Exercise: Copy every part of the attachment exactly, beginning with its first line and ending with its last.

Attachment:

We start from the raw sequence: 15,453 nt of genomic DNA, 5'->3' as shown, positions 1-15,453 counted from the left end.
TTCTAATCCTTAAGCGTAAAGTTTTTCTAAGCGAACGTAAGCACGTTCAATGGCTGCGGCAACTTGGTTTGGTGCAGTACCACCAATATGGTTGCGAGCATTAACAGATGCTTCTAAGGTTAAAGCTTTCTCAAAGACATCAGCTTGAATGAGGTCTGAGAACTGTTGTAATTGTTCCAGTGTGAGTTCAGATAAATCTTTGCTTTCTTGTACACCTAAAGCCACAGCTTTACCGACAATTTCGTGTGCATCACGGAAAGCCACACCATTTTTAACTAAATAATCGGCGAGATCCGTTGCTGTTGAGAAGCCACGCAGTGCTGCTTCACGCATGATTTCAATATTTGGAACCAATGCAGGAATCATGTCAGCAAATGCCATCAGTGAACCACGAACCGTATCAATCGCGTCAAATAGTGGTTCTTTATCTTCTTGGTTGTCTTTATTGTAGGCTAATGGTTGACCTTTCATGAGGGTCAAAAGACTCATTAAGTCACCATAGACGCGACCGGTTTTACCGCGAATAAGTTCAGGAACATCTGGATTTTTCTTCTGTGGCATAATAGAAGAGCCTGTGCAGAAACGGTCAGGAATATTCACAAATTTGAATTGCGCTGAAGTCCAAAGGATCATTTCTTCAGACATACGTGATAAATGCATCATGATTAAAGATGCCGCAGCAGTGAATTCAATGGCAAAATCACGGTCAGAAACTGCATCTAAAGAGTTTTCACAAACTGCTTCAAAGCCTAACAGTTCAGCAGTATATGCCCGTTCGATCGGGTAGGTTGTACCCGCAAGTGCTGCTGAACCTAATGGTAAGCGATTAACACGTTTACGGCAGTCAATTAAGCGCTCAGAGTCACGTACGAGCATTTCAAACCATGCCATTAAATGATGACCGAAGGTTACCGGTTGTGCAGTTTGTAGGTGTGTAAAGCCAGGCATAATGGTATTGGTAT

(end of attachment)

We start from the raw sequence: 15,453 nt of genomic DNA, 5'->3' as shown, positions 1-15,453 counted from the left end.
TTCTAATCCTTAAGCGTAAAGTTTTTCTAAGCGAACGTAAGCACGTTCAATGGCTGCGGCAACTTGGTTTGGTGCAGTACCACCAATATGGTTGCGAGCATTAACAGATGCTTCTAAGGTTAAAGCTTTCTCAAAGACATCAGCTTGAATGAGGTCTGAGAACTGTTGTAATTGTTCCAGTGTGAGTTCAGATAAATCTTTGCTTTCTTGTACACCTAAAGCCACAGCTTTACCGACAATTTCGTGTGCATCACGGAAAGCCACACCATTTTTAACTAAATAATCGGCGAGATCCGTTGCTGTTGAGAAGCCACGCAGTGCTGCTTCACGCATGATTTCAATATTTGGAACCAATGCAGGAATCATGTCAGCAAATGCCATCAGTGAACCACGAACCGTATCAATCGCGTCAAATAGTGGTTCTTTATCTTCTTGGTTGTCTTTATTGTAGGCTAATGGTTGACCTTTCATGAGGGTCAAAAGACTCATTAAGTCACCATAGACGCGACCGGTTTTACCGCGAATAAGTTCAGGAACATCTGGATTTTTCTTCTGTGGCATAATAGAAGAGCCTGTGCAGAAACGGTCAGGAATATTCACAAATTTGAATTGCGCTGAAGTCCAAAGGATCATTTCTTCAGACATACGTGATAAATGCATCATGATTAAAGATGCCGCAGCAGTGAATTCAATGGCAAAATCACGGTCAGAAACTGCATCTAAAGAGTTTTCACAAACTGCTTCAAAGCCTAACAGTTCAGCAGTATATGCCCGTTCGATCGGGTAGGTTGTACCCGCAAGTGCTGCTGAACCTAATGGTAAGCGATTAACACGTTTACGGCAGTCAATTAAGCGCTCAGAGTCACGTACGAGCATTTCAAACCATGCCATTAAATGATGACCGAAGGTTACCGGTTGTGCAGTTTGTAGGTGTGTAAAGCCAGGCATAATGGTATTGGTAT